If you see a dolphin off the North Carolina coast with a big bulb on his dorsal fin, you might just be looking at Onion, a bottlenose dolphin who spends his summers in the Outer Banks.
A new bill in the state legislature would make bottlenose dolphins, like Onion, the state's marine mammal. House Bill 2 passed the House unanimously and is waiting for a Senate decision.
“You know you're in a good spot when dolphins are around,” said N.C. Rep. Bobby Hanig, R-Currituck, Dare, Hyde and Pamlico, who is the bill’s primary sponsor and chairperson of the N.C. House's Marine Resources and Aqua Culture Standing Committee.
The bill cites bottlenose dolphins' abundance, athleticism, social habits and appearance for making the animal North Carolina's official marine mammal.
"... Whereas bottlenose dolphins have a short, thick beak and a curved mouth, giving the appearance that they are always smiling," the bill states.
The common bottlenose dolphin is a frequent visitor to North Carolina’s coasts. Jessica Taylor, executive director of the Outer Banks Center for Dolphin Research, said if you see a dolphin from the beach, it’s likely a bottlenose.
Taylor said dolphins and other cetaceans, a type of marine mammal that includes whales and porpoises, are also good indicators of environmental health. Cetaceans have long lifespans and are often at the top of the food chain, so their health and behaviors can be used to study fish, contaminants and water quality.
Making sure the ecosystem is balanced is especially important in coastal areas, where many locals depend on visitors to the beach for their income.
“Basically everybody who lives here is dependent upon tourism, and tourism is dependent upon the health of the environment,” Taylor said.
Hanig said another reason legislators chose the bottlenose dolphin is because the animal is loved by everyone.
Marsha Cropp, a resident of Kill Devil Hills for six years who has been visiting the Outer Banks for 40, said she loves sitting on the beach and watching dolphins.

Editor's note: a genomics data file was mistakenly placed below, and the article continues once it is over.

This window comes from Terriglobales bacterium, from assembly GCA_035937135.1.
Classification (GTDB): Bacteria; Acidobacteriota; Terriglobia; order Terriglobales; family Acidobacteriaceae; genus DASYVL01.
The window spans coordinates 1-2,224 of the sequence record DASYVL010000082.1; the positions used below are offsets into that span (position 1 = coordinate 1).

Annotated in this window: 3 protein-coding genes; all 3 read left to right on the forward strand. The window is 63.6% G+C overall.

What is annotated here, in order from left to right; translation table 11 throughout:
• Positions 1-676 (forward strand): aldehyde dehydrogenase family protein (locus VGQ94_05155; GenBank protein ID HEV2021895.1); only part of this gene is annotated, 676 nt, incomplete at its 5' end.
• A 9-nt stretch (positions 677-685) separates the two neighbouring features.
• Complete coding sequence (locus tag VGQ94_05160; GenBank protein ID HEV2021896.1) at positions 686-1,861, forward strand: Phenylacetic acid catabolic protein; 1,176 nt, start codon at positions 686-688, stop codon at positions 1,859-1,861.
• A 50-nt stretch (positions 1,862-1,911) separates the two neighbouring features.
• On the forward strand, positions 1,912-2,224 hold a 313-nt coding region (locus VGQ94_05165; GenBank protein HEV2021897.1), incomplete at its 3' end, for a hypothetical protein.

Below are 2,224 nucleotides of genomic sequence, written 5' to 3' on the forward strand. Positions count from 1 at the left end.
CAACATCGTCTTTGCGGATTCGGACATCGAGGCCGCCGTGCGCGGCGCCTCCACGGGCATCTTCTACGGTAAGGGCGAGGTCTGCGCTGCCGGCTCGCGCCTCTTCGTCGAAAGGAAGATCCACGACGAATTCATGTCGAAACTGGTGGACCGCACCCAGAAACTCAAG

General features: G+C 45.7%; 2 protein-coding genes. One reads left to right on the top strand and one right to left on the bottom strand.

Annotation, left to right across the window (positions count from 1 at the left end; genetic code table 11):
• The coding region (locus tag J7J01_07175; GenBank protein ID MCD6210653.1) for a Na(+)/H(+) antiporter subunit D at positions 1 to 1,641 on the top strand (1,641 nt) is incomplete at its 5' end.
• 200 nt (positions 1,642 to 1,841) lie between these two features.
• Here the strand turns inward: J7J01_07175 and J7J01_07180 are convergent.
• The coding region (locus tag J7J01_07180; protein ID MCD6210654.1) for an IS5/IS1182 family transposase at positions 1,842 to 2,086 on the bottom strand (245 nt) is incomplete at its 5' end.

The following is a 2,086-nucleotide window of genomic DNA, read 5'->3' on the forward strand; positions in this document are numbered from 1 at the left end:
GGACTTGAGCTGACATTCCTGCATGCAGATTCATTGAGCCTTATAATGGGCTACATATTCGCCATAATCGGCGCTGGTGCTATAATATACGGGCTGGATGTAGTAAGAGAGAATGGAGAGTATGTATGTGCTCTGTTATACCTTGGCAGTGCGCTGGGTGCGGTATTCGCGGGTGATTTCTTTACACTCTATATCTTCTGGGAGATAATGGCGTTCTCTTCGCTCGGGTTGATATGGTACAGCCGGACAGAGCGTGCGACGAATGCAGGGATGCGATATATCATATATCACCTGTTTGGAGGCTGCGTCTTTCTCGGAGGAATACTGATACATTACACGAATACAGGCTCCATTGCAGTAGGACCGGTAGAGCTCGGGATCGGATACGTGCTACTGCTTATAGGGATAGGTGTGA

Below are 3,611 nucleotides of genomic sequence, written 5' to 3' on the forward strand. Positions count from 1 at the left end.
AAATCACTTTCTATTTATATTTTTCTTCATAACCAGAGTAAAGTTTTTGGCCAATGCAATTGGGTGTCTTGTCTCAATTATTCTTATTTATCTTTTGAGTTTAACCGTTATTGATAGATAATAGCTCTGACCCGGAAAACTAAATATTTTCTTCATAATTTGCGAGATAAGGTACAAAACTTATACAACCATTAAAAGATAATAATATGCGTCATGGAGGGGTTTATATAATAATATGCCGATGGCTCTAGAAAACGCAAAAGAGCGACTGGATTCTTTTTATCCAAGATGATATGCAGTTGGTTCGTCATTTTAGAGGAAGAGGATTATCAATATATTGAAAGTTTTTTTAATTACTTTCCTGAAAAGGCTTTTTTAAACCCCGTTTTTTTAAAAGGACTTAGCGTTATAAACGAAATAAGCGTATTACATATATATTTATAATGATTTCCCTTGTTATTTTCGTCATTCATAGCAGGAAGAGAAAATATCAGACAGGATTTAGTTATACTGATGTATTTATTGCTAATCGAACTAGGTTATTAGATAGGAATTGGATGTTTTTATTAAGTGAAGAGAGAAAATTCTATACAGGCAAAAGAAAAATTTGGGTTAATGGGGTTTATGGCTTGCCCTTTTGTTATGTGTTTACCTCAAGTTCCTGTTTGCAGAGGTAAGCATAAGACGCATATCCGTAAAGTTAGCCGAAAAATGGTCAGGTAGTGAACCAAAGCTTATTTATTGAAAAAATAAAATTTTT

“They just seem so free and happy,” Cropp said.
Although bottlenose dolphins are not considered an endangered species, they are vulnerable to threats like pollution and fisheries and and are protected under the U.S. Marine Mammal Protection Act. Taylor said she hopes the bill can bring attention to bottlenose dolphins for research and conservation, even just by encouraging people to come watch them.
“When people are actually seeing the dolphins live, it’s different from just seeing a picture or reading a book,” Taylor said. “They develop that connection with them and then it makes them want to help to protect them even more.”
Only 10 states have an official marine mammal — South Carolina's is also the bottlenose dolphin. A similar bill, HB 281, is also being considered to make the loggerhead turtle North Carolina’s state saltwater reptile. Currently, North Carolina does not have a state marine mammal or saltwater reptile.
HB 2 was originally introduced in April 2019, when it passed in the House but never made it through the Senate. Hanig said he’s hoping the bill will have more success this time around — especially in the middle of the pandemic.
“We're wrapped up in so much heavy stuff every day,” Hanig said. “I think that's why, this session, it's caught so much attention. It’s just something good for us to talk about, to feel good about.”